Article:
Archive for the ‘process’ Category

Process again

How process execution is important in Germany, regardless of implications on customer satisfaction, is evidenced by the following examples.  

During a recent taxi ride from the airport home, I asked the taxi driver to take a particular route, which is shorter than the typical one that most taxi drivers take and has usually less traffic. The taxi driver wasn’t pleased with me giving him directions since this apparently didn’t fit with his process. He not only mumbled something unintelligible, but also threw in a nasty comment after dropping me off. When I tried to confront him, he drove away. This shows how deeply embedded the process execution is, where a taxi driver doesn’t realize the impact of his customer unfriendliness on his business.  

This wasn’t unfortunately the only bad experience with unacceptable taxi service. On another occasion the taxi driver was driving so fast through the city that he scared some pedestrians. When I asked him to slow down, he started to argue that it’s not my business how he drives. Although I was able to convince him otherwise and he then drove me home at appropriate speed, he too threw in a nasty comment after dropping me off. 

Another example comes from Edeka, a grocery store chain. Unlike most other stores, Edeka had a policy to require additional proof of identification when paying with electronic cash for purchases over 100 Euros. The cashier had to write down the ID info on the store receipt, which didn’t only slow down the checkout process for the paying customer, but also for all other customers waiting in line. Now the store has a special card reader for purchases over 100 Euros. However, there is only one special card reader to be shared among five checkout stands and one that requires special activation by the supervisor. You can imagine the impact on the checkout time. Edeka simply doesn’t get it.

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Process, process, process

Let’s look today at three examples of how predefined processes are executed in Germany regardless of whether they address customer needs.

The first example shows how German companies are worsening their already low service perception by making it difficult to return a product. Customers at V-Markt, a discount department store chain, are required to deal with four store employees to return a product: (1) signature at the store entrance that the product is being brought in, (2) signature by a department manager that the product is being returned in a new condition, (3) signature by the cashier supervisor authorizing payment return, and finally (4) return of payment by the cashier. And when the customer complains about this ridiculous process, the answer is “this is how it is”.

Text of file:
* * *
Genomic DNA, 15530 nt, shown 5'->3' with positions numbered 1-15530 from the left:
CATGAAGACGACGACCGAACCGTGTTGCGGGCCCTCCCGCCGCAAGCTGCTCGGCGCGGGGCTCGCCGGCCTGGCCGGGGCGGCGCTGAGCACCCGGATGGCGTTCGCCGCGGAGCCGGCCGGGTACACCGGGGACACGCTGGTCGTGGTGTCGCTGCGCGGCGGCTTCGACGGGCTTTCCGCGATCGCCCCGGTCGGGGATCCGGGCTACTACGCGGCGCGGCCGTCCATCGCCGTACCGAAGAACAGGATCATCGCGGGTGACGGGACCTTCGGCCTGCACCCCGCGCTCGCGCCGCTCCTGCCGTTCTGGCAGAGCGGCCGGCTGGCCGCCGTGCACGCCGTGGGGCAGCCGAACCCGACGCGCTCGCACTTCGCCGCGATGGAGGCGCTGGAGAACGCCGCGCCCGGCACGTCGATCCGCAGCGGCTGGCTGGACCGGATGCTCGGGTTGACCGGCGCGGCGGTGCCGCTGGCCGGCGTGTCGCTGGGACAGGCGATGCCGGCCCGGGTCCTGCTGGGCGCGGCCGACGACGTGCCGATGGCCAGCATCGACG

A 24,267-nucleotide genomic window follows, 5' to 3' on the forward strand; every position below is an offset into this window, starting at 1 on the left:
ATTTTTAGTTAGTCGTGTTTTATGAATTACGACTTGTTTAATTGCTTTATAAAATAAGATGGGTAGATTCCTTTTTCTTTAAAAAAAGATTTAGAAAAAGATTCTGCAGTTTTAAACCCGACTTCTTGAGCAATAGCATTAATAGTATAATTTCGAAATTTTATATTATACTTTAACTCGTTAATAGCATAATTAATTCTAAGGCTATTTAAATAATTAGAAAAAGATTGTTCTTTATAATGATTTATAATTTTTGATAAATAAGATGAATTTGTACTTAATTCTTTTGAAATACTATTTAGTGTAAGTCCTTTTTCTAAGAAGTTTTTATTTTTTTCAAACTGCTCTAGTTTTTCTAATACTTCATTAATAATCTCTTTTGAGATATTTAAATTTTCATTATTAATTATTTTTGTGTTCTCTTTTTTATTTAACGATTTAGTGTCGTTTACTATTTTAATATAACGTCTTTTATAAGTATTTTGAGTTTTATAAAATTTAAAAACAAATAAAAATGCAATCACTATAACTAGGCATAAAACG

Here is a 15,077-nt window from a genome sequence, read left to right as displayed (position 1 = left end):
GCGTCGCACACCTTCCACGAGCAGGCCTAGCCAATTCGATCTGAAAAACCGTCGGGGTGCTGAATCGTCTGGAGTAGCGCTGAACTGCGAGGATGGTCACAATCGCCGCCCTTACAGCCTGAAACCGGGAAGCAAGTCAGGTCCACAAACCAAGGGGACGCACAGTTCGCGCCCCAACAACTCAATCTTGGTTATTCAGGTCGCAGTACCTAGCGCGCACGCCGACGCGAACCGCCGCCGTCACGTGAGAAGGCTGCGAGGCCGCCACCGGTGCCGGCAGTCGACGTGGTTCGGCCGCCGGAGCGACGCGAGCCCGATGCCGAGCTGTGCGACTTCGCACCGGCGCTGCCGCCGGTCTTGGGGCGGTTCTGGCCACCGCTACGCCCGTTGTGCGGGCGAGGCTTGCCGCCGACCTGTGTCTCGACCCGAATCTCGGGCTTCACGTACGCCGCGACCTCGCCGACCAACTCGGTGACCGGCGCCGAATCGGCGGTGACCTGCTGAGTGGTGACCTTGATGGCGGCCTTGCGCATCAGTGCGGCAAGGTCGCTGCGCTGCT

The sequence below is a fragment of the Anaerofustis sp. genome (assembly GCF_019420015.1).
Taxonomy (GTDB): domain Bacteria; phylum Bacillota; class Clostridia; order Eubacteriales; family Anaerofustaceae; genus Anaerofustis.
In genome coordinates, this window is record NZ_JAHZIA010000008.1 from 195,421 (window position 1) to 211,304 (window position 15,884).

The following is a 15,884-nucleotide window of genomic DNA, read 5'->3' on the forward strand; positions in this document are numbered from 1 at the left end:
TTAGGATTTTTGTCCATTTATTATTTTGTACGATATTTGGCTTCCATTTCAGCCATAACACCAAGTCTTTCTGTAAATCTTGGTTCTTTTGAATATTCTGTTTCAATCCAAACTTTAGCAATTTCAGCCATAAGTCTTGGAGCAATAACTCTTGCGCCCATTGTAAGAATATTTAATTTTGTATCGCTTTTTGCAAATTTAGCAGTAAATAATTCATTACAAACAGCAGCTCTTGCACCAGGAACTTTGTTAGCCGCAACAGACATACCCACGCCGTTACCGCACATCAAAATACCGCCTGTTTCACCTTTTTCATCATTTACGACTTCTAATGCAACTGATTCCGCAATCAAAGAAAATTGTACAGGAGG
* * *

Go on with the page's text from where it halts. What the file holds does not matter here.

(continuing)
A disregard for customer needs is reflected in the reimbursement process of private health insurance companies. The customers need to pay upfront for each doctor visit, hospital stay, or prescription and then submit claims for reimbursement to the insurance company. Is this process really customer friendly? Why can’t the health service providers submit the bills directly to the insurance company eliminating this process for the customers, like it’s typical in the
US?

The general lack of customer service also impacts road traffic. At a recent highway construction, two lanes of a four-lane road were closed to enable the construction work. But after 6pm on a Friday when the construction workers went home for the weekend, the two lanes were still closed impacting traffic the whole weekend. In the US or Japan, on the other hand, the construction work happens between 11pm and 5am, the road is then temporarily paved and all lanes are available during the typical traffic hours. In Germany, of course, labor unions have a strong say in activities like these, but decisions makers there have the “customers are last” mindset and this is exactly my point.

In Germany, process comes first, regardless of its impact on customer satisfaction.